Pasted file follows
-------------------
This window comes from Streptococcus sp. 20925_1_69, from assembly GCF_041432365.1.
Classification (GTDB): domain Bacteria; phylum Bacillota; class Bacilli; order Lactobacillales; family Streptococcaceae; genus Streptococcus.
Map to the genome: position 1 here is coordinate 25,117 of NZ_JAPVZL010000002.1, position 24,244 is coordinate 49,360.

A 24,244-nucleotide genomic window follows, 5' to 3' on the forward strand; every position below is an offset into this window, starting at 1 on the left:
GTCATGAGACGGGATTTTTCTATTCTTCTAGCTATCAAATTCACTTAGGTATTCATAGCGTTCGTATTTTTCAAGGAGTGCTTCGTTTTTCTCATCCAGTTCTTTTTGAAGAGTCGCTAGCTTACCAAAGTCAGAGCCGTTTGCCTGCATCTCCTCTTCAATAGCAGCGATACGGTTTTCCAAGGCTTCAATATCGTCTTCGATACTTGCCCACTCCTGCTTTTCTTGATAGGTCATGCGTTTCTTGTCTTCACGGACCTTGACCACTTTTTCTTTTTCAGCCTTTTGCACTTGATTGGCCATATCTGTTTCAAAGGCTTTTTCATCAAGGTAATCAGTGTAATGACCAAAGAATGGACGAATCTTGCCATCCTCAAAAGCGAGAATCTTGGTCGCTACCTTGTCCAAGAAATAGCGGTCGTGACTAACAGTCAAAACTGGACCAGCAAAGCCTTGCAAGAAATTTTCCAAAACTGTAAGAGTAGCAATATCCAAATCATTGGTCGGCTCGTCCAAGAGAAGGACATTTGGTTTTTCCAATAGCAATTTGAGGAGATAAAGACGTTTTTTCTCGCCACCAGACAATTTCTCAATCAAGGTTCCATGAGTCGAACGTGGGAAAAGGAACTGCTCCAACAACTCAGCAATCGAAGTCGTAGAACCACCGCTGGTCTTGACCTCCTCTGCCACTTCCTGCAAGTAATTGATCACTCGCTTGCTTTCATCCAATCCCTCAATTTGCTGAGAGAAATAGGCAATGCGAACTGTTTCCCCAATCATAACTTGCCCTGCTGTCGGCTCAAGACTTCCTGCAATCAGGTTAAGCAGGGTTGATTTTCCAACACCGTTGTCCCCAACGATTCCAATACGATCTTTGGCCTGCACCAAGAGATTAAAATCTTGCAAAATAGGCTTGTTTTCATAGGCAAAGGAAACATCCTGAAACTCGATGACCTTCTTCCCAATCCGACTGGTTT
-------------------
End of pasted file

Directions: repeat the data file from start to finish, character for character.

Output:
This window comes from Streptococcus sp. 20925_1_69, from assembly GCF_041432365.1.
Classification (GTDB): domain Bacteria; phylum Bacillota; class Bacilli; order Lactobacillales; family Streptococcaceae; genus Streptococcus.
Map to the genome: position 1 here is coordinate 25,117 of NZ_JAPVZL010000002.1, position 24,244 is coordinate 49,360.

A 24,244-nucleotide genomic window follows, 5' to 3' on the forward strand; every position below is an offset into this window, starting at 1 on the left:
GTCATGAGACGGGATTTTTCTATTCTTCTAGCTATCAAATTCACTTAGGTATTCATAGCGTTCGTATTTTTCAAGGAGTGCTTCGTTTTTCTCATCCAGTTCTTTTTGAAGAGTCGCTAGCTTACCAAAGTCAGAGCCGTTTGCCTGCATCTCCTCTTCAATAGCAGCGATACGGTTTTCCAAGGCTTCAATATCGTCTTCGATACTTGCCCACTCCTGCTTTTCTTGATAGGTCATGCGTTTCTTGTCTTCACGGACCTTGACCACTTTTTCTTTTTCAGCCTTTTGCACTTGATTGGCCATATCTGTTTCAAAGGCTTTTTCATCAAGGTAATCAGTGTAATGACCAAAGAATGGACGAATCTTGCCATCCTCAAAAGCGAGAATCTTGGTCGCTACCTTGTCCAAGAAATAGCGGTCGTGACTAACAGTCAAAACTGGACCAGCAAAGCCTTGCAAGAAATTTTCCAAAACTGTAAGAGTAGCAATATCCAAATCATTGGTCGGCTCGTCCAAGAGAAGGACATTTGGTTTTTCCAATAGCAATTTGAGGAGATAAAGACGTTTTTTCTCGCCACCAGACAATTTCTCAATCAAGGTTCCATGAGTCGAACGTGGGAAAAGGAACTGCTCCAACAACTCAGCAATCGAAGTCGTAGAACCACCGCTGGTCTTGACCTCCTCTGCCACTTCCTGCAAGTAATTGATCACTCGCTTGCTTTCATCCAATCCCTCAATTTGCTGAGAGAAATAGGCAATGCGAACTGTTTCCCCAATCATAACTTGCCCTGCTGTCGGCTCAAGACTTCCTGCAATCAGGTTAAGCAGGGTTGATTTTCCAACACCGTTGTCCCCAACGATTCCAATACGATCTTTGGCCTGCACCAAGAGATTAAAATCTTGCAAAATAGGCTTGTTTTCATAGGCAAAGGAAACATCCTGAAACTCGATGACCTTCTTCCCAATCCGACTGGTTT